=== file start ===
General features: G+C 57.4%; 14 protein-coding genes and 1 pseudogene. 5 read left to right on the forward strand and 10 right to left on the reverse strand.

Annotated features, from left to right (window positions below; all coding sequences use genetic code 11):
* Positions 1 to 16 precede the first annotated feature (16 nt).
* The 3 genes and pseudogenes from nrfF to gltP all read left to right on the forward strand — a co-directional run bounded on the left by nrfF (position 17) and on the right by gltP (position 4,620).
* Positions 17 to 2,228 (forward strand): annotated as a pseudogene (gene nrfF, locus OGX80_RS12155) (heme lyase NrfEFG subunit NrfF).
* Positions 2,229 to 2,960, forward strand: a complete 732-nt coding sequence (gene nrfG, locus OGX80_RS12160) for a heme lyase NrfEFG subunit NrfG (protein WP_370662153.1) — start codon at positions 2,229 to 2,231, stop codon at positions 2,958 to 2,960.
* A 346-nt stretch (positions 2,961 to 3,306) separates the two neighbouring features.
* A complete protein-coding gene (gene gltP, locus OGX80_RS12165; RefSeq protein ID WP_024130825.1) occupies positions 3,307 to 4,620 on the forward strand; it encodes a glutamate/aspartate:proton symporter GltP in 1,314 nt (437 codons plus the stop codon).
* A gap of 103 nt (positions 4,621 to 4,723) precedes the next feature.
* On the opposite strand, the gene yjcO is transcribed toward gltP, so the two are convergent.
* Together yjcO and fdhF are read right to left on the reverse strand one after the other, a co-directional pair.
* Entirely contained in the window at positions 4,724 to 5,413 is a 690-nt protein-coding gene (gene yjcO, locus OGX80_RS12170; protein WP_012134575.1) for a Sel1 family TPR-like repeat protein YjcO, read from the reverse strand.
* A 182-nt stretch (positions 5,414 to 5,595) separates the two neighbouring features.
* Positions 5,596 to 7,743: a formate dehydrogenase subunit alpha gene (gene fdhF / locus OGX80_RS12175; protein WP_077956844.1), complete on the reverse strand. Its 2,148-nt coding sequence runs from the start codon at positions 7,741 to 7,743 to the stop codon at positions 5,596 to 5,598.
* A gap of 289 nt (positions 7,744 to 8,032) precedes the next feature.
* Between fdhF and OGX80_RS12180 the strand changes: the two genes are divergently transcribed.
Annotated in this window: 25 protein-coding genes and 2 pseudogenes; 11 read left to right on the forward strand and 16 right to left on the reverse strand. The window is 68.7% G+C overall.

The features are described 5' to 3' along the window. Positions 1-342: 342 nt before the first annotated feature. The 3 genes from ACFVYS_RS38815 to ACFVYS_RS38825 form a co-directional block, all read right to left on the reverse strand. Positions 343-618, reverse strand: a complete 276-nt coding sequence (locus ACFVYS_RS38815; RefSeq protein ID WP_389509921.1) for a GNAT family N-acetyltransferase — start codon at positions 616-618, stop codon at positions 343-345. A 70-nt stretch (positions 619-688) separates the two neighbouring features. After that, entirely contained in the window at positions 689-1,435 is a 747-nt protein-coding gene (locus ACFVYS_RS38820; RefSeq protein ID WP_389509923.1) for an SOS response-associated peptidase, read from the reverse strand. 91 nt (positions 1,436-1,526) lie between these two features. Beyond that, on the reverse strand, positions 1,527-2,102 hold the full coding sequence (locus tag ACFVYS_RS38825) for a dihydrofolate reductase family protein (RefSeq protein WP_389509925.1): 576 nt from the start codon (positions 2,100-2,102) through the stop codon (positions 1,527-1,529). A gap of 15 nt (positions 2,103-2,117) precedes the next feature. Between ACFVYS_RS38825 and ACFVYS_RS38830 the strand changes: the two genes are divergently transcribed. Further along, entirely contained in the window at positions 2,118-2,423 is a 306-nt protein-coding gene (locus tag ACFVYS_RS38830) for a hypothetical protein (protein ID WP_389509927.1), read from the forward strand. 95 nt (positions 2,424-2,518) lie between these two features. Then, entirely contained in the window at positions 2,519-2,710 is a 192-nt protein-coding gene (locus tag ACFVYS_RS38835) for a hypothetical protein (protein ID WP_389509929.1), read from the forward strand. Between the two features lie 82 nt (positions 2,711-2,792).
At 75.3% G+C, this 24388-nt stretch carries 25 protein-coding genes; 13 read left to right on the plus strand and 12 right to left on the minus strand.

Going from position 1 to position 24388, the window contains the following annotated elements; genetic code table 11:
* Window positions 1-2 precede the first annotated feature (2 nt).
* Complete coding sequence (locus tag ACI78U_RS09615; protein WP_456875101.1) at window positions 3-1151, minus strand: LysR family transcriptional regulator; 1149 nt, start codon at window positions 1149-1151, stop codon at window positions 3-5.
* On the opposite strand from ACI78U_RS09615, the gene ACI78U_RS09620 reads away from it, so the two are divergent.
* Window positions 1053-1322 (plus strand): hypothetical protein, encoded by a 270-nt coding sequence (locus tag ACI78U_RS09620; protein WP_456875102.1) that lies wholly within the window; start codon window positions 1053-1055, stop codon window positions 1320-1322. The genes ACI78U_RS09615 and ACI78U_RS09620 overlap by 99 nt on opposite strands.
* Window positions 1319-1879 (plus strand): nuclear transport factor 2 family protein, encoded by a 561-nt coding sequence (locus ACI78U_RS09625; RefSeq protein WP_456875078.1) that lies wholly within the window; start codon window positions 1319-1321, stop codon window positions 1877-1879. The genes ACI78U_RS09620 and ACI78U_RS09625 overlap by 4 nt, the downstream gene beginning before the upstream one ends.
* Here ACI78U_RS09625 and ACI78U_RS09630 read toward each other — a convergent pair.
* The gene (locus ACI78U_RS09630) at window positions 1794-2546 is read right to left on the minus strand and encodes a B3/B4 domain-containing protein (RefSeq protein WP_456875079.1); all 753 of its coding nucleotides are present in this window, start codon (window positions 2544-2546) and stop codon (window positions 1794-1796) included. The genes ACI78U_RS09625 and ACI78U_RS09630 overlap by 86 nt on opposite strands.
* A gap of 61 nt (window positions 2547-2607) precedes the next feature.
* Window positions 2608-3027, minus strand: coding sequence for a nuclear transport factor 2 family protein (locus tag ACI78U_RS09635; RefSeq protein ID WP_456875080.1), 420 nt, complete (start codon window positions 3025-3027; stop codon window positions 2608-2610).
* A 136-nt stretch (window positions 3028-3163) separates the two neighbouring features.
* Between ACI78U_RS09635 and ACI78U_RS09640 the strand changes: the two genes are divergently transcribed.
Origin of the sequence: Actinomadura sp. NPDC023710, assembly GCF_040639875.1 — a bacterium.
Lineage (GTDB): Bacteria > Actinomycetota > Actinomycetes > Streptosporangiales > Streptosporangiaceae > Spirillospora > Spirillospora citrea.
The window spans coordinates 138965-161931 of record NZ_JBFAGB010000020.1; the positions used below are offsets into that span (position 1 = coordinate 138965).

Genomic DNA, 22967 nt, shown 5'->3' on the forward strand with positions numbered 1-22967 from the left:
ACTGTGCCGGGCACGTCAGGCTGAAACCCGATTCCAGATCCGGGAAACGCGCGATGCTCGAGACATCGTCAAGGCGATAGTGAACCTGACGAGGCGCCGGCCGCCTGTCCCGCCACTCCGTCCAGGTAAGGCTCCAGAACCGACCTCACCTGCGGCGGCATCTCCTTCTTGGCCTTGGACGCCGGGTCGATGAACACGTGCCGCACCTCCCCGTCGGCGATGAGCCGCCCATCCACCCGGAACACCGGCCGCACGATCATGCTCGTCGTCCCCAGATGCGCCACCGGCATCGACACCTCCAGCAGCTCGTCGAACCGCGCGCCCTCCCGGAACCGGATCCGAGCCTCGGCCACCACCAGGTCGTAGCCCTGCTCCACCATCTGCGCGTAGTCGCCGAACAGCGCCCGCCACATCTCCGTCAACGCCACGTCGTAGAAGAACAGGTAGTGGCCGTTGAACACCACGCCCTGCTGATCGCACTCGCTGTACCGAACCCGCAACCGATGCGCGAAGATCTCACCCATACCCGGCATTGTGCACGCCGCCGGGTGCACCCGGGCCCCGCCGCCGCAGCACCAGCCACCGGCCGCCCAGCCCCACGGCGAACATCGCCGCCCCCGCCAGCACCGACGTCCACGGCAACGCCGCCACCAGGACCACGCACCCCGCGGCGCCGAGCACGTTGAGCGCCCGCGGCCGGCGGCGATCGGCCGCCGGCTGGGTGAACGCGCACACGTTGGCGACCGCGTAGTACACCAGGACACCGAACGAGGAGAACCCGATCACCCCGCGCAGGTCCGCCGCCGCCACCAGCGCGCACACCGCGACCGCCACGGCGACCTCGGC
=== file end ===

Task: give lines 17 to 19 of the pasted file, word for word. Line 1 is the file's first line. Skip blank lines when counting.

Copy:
Annotated in this window: 25 protein-coding genes and 2 pseudogenes; 11 read left to right on the forward strand and 16 right to left on the reverse strand. The window is 68.7% G+C overall.

The features are described 5' to 3' along the window. Positions 1-342: 342 nt before the first annotated feature. The 3 genes from ACFVYS_RS38815 to ACFVYS_RS38825 form a co-directional block, all read right to left on the reverse strand. Positions 343-618, reverse strand: a complete 276-nt coding sequence (locus ACFVYS_RS38815; RefSeq protein ID WP_389509921.1) for a GNAT family N-acetyltransferase — start codon at positions 616-618, stop codon at positions 343-345. A 70-nt stretch (positions 619-688) separates the two neighbouring features. After that, entirely contained in the window at positions 689-1,435 is a 747-nt protein-coding gene (locus ACFVYS_RS38820; RefSeq protein ID WP_389509923.1) for an SOS response-associated peptidase, read from the reverse strand. 91 nt (positions 1,436-1,526) lie between these two features. Beyond that, on the reverse strand, positions 1,527-2,102 hold the full coding sequence (locus tag ACFVYS_RS38825) for a dihydrofolate reductase family protein (RefSeq protein WP_389509925.1): 576 nt from the start codon (positions 2,100-2,102) through the stop codon (positions 1,527-1,529). A gap of 15 nt (positions 2,103-2,117) precedes the next feature. Between ACFVYS_RS38825 and ACFVYS_RS38830 the strand changes: the two genes are divergently transcribed. Further along, entirely contained in the window at positions 2,118-2,423 is a 306-nt protein-coding gene (locus tag ACFVYS_RS38830) for a hypothetical protein (protein ID WP_389509927.1), read from the forward strand. 95 nt (positions 2,424-2,518) lie between these two features. Then, entirely contained in the window at positions 2,519-2,710 is a 192-nt protein-coding gene (locus tag ACFVYS_RS38835) for a hypothetical protein (protein ID WP_389509929.1), read from the forward strand. Between the two features lie 82 nt (positions 2,711-2,792).
At 75.3% G+C, this 24388-nt stretch carries 25 protein-coding genes; 13 read left to right on the plus strand and 12 right to left on the minus strand.